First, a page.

I want to challenge you with a problem that I am observing in the teaching and learning environments where journeyman technicians are or should be. A friend of mine, Jeff Peevy, is the president of the Automotive Management Institute, and he previously developed curriculum for I-CAR. Jeff boils education down to a very simple statement that should be pasted on every tool box and front door of shops across the country: “Knowledge equals competitiveness; learning then is the only source of sustainable, competitive advantage.” If you think about the power of that statement, you can tie back nearly every issue in our industry to it. I am going to focus on just a few as they affect those of us already making a living providing service to vehicle owners.
Did you know that when you stop learning new things you also forget the things you already knew? This chilling fact is an area of great concern for the technician population, which is getting a little older on average each year. I have personally witnessed excellent diagnostic technicians who have decided that they already know everything they need to know and begin to lose their “diagnostic processes” as new technologies enter their bays. They begin to rely upon pattern failure databases and the work of others as their exclusive means of solving problems. I saw this first-hand when an older tech asked me to help him diagnose a 2.9L Ranger that was “really hard.” This guy was well known as a go-to problem solver 10 or 12 years ago. He described the veritable parts store he had thrown at the vehicle to try to fix the issue, including several repeats. When I began to ask questions to get his diagnostic juices flowing, it was a little painful at first. We looked at a wiring diagram together because his problem sure sounded like a ground issue to me, and as we did, the memories began coming back. Was this because he had not worked on a 2.9L Ranger in a long time? While that is very likely, the root problem was that he had dropped his training hours per year from over 80 to an occasional scan of trade mags. If I did not see this in so many areas of the country as often as I do, I would not bring it up. With that said there are many guys and gals out there who are voracious learners, but they are not the majority.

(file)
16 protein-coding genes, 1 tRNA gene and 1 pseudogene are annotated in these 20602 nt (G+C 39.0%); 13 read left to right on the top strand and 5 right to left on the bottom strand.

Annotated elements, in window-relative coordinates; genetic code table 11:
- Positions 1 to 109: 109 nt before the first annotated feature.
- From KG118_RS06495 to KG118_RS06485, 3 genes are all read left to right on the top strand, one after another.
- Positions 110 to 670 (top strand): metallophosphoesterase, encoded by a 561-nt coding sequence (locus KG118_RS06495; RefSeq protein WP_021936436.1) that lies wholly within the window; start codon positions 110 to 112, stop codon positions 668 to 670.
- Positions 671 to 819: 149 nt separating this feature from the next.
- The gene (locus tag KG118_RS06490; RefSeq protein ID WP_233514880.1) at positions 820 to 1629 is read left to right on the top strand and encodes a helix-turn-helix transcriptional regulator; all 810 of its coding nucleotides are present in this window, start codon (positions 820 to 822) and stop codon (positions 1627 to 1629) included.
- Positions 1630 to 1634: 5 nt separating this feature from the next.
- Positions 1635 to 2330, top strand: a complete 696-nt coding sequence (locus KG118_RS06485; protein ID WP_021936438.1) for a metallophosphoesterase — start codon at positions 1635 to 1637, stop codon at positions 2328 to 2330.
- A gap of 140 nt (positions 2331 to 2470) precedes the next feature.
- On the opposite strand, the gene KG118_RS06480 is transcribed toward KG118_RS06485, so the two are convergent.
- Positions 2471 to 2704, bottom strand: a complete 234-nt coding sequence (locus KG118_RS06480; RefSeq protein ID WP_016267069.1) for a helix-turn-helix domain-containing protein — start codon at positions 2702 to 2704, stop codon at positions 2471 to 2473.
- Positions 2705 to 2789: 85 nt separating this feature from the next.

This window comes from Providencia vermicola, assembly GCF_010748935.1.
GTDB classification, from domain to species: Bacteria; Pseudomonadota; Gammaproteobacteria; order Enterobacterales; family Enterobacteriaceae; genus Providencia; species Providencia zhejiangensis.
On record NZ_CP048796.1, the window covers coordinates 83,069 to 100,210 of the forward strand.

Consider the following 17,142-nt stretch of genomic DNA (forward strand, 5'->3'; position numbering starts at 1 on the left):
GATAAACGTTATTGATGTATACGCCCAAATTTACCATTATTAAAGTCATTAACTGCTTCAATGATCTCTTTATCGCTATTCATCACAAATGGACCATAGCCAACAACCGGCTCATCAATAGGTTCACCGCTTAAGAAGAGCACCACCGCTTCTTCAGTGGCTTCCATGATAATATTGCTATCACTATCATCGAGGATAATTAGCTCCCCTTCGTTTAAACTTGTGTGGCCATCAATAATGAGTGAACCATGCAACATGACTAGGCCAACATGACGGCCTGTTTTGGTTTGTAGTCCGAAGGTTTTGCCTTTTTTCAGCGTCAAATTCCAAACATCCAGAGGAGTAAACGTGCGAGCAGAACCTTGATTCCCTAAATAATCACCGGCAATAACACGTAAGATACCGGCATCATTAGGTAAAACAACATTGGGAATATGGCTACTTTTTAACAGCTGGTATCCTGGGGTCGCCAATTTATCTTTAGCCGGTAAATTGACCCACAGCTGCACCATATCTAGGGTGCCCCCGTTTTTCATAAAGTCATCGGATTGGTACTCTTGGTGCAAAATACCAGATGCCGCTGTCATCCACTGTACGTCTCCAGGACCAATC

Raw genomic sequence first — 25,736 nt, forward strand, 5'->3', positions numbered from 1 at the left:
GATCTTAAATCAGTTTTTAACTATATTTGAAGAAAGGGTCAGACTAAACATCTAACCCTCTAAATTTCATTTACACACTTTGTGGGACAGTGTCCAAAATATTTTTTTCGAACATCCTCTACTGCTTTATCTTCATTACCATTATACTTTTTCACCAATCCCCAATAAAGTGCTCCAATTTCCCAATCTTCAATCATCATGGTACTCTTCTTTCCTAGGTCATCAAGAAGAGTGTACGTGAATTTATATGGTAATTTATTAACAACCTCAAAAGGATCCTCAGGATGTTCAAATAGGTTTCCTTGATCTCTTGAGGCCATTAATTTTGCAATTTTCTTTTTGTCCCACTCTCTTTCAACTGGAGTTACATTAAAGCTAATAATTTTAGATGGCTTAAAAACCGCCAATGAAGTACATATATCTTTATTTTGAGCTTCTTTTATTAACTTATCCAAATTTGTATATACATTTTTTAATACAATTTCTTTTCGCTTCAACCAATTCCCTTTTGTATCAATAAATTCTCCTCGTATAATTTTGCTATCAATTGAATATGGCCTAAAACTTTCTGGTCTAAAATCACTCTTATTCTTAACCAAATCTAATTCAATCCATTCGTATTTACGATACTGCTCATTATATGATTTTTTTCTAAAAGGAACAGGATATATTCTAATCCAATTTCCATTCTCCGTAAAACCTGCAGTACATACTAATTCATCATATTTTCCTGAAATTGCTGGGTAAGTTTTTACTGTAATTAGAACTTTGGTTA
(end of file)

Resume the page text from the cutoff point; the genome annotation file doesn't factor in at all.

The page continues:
The brain as it turns out is a fairly flexible storage unit. It has a tendency to revise its wiring based upon use, or lack thereof. Let’s do a little example using a domestic vehicle problem that was so pattern-specific, I bet only the import crowd has heard of it: Start by thinking of the ‘80s, now move across your mental files to GM, now think about the TH125 transaxle. If you have worked on these transmissions, your brain should have made a first leap to torque converter lock-up solenoid failure. For you young guys, sorry about the reference — it might predate your birth. I chose something old for a reason. This piece of knowledge is made possible by your neural pathways. Neural pathways are like those well-traveled areas your dog runs back and forth between in your backyard. The more you repeat or “see” a problem, the more likely you are to have a hardwired path in your memory. These paths can dissolve if we ignore them or we do not light that part of our memory up with similar experiences that remind us to use that acquired knowledge.